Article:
“I think it’s quite interesting that he has demanded a loyalty test from so many Republicans and then when they are loyal to him — and there is one incident, one statement — and he is the first one to throw those loyal individuals under the bus,” Murkowski told CNN. “That’s not loyalty as I know loyalty,” added the Alaska Republican, who’s no stranger to internecine contests, having been defeated in a 2010 GOP primary only to win another term in a write-in campaign that year.
It is, however, precisely how Trump understands the concept — as a one-way street, with fidelity to him a requirement demanding precisely nothing in return. For his part, Thune on Friday shrugged off Trump’s tweet, asking reporters as he left the Capitol, “What took him so long?”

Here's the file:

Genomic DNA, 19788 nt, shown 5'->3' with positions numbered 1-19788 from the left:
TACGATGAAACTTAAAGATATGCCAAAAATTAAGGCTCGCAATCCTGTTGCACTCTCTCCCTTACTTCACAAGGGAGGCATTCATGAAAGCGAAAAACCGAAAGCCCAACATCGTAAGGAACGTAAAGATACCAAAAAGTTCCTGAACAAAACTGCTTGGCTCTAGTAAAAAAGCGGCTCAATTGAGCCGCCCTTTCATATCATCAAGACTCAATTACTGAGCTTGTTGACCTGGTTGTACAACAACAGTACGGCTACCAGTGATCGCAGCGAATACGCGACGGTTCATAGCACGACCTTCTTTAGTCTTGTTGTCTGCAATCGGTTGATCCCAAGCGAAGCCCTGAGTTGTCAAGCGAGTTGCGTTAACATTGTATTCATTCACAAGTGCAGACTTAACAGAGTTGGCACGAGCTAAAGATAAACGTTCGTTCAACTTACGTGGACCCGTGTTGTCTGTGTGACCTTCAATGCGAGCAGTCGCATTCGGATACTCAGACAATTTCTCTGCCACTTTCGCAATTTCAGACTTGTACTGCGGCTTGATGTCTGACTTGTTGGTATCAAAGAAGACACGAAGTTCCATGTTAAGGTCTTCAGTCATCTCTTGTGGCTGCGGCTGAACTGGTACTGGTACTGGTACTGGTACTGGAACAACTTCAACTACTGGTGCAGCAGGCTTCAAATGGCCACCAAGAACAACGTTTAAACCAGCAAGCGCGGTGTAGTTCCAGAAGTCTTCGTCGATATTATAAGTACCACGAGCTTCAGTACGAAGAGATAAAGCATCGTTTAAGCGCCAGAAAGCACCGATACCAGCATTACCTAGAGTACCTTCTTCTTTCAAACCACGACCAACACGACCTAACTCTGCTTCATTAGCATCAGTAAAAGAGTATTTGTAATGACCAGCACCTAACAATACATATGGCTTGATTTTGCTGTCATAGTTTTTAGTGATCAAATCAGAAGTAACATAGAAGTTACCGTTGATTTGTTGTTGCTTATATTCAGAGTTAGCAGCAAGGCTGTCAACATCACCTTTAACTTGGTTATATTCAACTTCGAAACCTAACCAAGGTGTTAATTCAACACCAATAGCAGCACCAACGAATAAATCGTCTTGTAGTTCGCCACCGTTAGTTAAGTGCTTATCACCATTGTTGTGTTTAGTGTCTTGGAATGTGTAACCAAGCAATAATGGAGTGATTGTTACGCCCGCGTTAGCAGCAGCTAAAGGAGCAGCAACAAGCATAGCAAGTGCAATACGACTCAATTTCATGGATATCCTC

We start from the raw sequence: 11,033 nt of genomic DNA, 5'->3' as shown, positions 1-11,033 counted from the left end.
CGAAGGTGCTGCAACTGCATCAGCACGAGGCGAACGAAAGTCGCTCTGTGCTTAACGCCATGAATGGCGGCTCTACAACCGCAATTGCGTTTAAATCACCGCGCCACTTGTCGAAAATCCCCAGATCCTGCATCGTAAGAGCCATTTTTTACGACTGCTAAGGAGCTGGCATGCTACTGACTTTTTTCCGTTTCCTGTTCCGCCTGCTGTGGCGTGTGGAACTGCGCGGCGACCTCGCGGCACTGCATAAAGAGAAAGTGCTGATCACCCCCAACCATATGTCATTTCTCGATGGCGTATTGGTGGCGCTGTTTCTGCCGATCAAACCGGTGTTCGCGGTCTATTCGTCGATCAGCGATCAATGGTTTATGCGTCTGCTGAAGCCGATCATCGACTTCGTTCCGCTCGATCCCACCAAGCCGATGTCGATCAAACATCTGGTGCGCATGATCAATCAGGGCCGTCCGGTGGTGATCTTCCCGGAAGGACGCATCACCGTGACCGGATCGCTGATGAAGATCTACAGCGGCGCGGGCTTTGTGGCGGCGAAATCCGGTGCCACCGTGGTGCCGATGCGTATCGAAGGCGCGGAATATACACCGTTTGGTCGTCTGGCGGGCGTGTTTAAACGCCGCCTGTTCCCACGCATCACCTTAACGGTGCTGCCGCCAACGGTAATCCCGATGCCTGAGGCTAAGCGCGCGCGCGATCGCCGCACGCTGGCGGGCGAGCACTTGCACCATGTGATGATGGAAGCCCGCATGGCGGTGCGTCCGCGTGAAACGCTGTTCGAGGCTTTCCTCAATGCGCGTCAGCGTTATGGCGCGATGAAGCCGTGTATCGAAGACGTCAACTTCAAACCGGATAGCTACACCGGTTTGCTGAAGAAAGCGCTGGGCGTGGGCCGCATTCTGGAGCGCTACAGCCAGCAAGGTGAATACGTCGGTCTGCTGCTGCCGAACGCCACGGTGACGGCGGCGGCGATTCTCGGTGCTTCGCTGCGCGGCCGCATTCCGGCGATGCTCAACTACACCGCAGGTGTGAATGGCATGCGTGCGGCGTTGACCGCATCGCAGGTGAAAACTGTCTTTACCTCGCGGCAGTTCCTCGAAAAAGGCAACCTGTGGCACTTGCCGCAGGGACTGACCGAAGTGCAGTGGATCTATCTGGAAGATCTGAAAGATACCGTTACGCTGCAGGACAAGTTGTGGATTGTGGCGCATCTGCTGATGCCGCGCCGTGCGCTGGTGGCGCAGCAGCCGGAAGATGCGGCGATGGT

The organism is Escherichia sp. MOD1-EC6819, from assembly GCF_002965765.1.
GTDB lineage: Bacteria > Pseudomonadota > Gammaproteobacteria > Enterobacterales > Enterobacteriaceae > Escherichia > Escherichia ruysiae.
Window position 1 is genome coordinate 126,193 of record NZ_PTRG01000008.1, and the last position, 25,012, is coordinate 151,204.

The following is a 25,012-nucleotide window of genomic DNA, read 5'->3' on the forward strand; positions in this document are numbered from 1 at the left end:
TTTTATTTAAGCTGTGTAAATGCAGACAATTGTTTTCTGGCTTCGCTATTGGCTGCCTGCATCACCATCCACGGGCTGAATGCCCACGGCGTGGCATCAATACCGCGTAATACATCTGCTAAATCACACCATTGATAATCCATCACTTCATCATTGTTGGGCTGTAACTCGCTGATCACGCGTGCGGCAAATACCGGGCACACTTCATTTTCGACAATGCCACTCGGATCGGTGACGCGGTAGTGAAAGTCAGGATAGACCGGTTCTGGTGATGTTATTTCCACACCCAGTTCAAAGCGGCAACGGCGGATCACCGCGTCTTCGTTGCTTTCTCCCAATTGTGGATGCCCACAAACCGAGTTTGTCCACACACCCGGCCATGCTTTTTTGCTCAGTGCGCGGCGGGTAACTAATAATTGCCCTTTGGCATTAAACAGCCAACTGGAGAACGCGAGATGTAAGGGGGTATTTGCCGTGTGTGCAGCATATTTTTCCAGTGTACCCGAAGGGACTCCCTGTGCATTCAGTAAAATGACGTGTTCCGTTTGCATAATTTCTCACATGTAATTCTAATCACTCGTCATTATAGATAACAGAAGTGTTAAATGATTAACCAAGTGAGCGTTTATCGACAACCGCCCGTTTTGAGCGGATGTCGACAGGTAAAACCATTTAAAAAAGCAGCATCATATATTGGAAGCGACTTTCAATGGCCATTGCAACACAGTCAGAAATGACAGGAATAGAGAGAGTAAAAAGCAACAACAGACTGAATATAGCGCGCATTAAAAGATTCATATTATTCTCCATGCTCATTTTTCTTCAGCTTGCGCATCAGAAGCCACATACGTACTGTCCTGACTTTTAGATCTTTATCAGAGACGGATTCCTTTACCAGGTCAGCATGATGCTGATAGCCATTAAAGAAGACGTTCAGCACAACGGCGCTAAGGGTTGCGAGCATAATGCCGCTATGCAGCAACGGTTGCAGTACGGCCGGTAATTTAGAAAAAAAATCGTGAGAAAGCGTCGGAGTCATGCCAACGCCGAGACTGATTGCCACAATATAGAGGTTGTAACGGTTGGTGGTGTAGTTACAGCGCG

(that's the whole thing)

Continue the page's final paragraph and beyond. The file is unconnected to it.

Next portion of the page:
“Let’s be clear what is happening here: We have a bunch of ambitious politicians who think there’s a quick way to tap into the president’s populist base without doing any real, long-term damage,” Sasse wrote. “But they’re wrong — and this issue is bigger than anyone’s personal ambitions. Adults don’t point a loaded gun at the heart of legitimate self-government.”
Hawley and his allies will be yielding something more like a leaky water pistol, but their actions combined with Trump’s rhetoric, doomed though they all are to fail, represent a cynical ploy for short-term personal gain at the expense of further damaging the already tattered social fabric underlying American democracy.
Utah Sen. Mitt Romney, one of the few Republicans in Washington who has occasionally broken from Trump, expressed concern on Friday about the stunt.